In September 1941, the Judenrat was established, in November the ghetto. In February 1942, about 250 Jews were deported to a labor camp in the village. Zhirmuny.
Part of the Jews were shot in the settlement of Kobylnik (Naroch). In August 1942, almost all the remaining Jews in Svir were deported to ghettos in Mikhalishki and later eliminated.
I’m standing on top of the mound together with Viktor Iosifovich Suboch, the chairman of the Svir village council. The settlement is at the bottom and further is the lake. The day is sunny, clear and the landscape can be seen for many kilometers around. A picturesque sight.
- Before the war, there lived many Jews in Svir and the neighbouring villages of Konstantinovo, Naroch. In 1898, there were 34 Jewish shops, 3 inns in Svir. The owners were Jews. There were many craftsmen - tailors, shoemakers, coopers, cabinet makers, glaziers…
There was a high wooden two-story synagogue. After the war it was used as a warehouse, and then got unfit for use and dismantled.
On the site of the hospital complex there stood a Jewish hotel. It always had no vacancies and brought profit, which proves the fact that business people and merchants came quite often to Svir. After the war there was a nursing facility for the elderly there. Now it is used for household needs.
The red brick house was an inn.
People of different faiths lived in Svir, but there had never been major conflicts on ethnic or religious grounds. The neighbors argued sometimes, but there had never followed something more serious, a conflict or an opposition.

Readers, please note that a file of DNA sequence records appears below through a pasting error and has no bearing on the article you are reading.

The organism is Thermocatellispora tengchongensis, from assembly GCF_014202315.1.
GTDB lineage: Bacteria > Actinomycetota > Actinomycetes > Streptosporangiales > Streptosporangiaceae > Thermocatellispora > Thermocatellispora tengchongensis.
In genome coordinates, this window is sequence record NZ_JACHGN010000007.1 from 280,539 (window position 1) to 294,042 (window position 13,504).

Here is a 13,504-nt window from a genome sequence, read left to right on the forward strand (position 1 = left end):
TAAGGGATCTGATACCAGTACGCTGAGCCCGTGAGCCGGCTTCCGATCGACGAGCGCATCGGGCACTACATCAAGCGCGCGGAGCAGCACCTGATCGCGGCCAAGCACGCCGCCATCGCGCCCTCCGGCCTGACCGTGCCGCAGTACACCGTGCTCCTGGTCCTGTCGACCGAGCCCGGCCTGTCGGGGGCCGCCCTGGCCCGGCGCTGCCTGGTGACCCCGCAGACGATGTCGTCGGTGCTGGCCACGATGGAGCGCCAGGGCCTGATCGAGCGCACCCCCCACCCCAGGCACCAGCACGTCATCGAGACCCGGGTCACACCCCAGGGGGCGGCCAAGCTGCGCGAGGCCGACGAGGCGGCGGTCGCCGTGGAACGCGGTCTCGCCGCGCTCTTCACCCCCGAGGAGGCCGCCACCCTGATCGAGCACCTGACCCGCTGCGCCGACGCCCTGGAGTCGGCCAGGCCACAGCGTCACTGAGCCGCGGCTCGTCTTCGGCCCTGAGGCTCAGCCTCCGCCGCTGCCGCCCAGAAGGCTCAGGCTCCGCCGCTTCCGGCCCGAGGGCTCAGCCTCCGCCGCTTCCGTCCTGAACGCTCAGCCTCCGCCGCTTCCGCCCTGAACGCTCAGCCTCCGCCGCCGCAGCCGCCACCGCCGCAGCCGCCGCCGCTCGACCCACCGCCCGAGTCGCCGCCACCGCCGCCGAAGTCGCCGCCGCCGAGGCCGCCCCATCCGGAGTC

We believe that 1,200 people were killed during the war in Svir. People weren’t shot here, but taken away to be executed in other places…
After the war several Jewish families lived in Svir, but there was no community any longer.
Children and grandchildren of our countrymen visit us. Last summer (2011) a family of four came, their grandparents were from Svir. A couple of years ago people came from Brazil. There are many descendants of our countrymen living around the world. They leave their contact addresses, but for various reasons, we haven’t established any contacts yet.
There are remnants of the old Jewish cemetery, which is almost on the lakeshore. It’s very seldom that anyone goes there. Several years ago a new road was built, so some graves were dug up.
I was told the following story: there was a fish farm team on the lake. The fishermen used one gravestone as a dining table.
The Jewish cemetery.
The gates of the Jewish cemetery.
Once, Jews from England came to Svir and were visiting the cemetery to read a prayer. The fishermen called the police, probably, frightened by something. The police arrived at the place. And the driver who had brought the foreigners was fined for trespassing on the territory of the fishing cooperative.
Thanks to the efforts of Michael Lozman, a US citizen, director of the project for the restoration of Jewish cemeteries in Eastern Europe, a dentist from the city of Albany (NY), a fence around the cemetery was constructed in Svir, and the cemetery territory was cleared of bushes and fallen trees.
Michael Lozman said: “My father, a carpenter from the village Sopotskin, Grodno region, and mother, a housewife from Mogilev, had left for the United States before the Second World War. Two of my brothers and I became doctors, like my parents dreamed.”
In 2001, Michael came to his parents’ native land. “I was saddened by the neglected old Jewish cemeteries, as after the Holocaust the Jews didn’t return to their homes. That's why I took up their restoration.”
Over several years, together with American students, professors, teachers and Belarusian students, cemeteries in the villages of the Grodno and Minsk regions have been restored and improved.
Jewish settlements in Minsk region